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Warcraft: Review


First I must confess I am not a big gamer. I am basically still into all the Super Mario games and a couple of 1080 Snowboarding games. I am however, familiar with massively multiplayer online role-playing games such as World of Warcraft and EverQuest. Having seen both of these games played I was very eager to see this movie, plus, I love fantasy films.

I was not disappointed.

Warcraft (alternatively known as Warcraft: The Beginning) is a 2016 American action-fantasy film directed by Duncan Jones and written by Jones, Charles Leavitt and Chris Metzen. It is based on the Warcraft video game series and novels set in the world of Azeroth. The film stars Travis Fimmel, Paula Patton, Ben Foster, Dominic Cooper, Toby Kebbell, Ben Schnetzer, Robert Kazinsky and Daniel Wu. The film portrays the initial encounters between the humans and the orcs and takes place in a variety of locations established in the video game series.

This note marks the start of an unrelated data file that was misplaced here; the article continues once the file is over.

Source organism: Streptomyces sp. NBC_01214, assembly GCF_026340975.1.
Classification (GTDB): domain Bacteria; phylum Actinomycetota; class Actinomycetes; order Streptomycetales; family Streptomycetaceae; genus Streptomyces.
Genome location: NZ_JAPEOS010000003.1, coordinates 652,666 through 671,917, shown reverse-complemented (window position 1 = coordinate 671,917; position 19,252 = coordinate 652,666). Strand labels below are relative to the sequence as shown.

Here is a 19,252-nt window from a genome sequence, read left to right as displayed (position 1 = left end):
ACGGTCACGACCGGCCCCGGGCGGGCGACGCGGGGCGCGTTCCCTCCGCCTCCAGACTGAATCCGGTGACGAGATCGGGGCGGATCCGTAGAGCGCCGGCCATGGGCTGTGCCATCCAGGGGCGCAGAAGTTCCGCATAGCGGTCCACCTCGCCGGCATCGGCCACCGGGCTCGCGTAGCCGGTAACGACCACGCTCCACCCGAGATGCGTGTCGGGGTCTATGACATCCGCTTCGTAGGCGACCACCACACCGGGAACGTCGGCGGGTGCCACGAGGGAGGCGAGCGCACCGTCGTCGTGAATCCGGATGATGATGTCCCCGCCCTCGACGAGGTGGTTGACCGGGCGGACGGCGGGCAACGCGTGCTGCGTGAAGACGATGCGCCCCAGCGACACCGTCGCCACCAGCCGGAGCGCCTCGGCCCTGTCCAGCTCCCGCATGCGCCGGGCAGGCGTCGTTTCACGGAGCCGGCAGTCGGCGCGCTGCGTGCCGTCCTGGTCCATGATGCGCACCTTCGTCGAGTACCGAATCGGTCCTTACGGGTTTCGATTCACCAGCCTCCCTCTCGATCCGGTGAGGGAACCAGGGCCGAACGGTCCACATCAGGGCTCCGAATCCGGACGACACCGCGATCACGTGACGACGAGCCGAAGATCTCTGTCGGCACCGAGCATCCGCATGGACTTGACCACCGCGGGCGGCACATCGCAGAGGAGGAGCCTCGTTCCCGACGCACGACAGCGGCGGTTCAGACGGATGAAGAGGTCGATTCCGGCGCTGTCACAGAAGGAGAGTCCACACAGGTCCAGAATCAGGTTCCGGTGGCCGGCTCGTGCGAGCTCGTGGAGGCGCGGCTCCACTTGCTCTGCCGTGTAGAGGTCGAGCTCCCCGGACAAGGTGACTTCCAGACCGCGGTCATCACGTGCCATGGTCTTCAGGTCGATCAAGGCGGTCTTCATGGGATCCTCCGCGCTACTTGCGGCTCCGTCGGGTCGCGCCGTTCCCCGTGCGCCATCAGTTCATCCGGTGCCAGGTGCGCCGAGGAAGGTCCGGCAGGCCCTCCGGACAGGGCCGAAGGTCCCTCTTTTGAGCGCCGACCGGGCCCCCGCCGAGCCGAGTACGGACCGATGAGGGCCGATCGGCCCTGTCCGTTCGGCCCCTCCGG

Its movies like this that make me love being a nerd! It’s escapist fun like this is why such movies are being made. This movie actually did poorly with the critics and at the Box office. It has a 28% rating on Rotten Tomatoes, although 73% of the viewing audience liked it. On Box Office Mojo it did only $47 million domestically on a $160 million budget. However, it made a further $386 million over seas for a grand total of $433 million world wide. That will give the film a profit and hopefully a sequel will not be out of the question. I think the poor performance sadly demonstrates that movies like this do need to reach out beyond their fan base and find a way to appeal to a broader audience.

I think I will eliminate my pros and cons because I didn’t find much about the movie I didn’t like…except for one thing. Although I enjoyed the story and the characters greatly the story was a bit confusing at times and my unfamiliarity with the story/game made it difficult for me to always understand what was going on and who some of these characters were. I’m sure on repeated viewings I will comprehend things better.

I want to conclude this by talking about the CGI in this movie. The Orcs are done with motion capture and while there is a lot of blue screen CGI there are also practical effects woven into the movie. I have heard complaints that the CGI isn’t always that great. I did enjoy the effects and I love movies like this because they do such a great job in creating a fantasy world.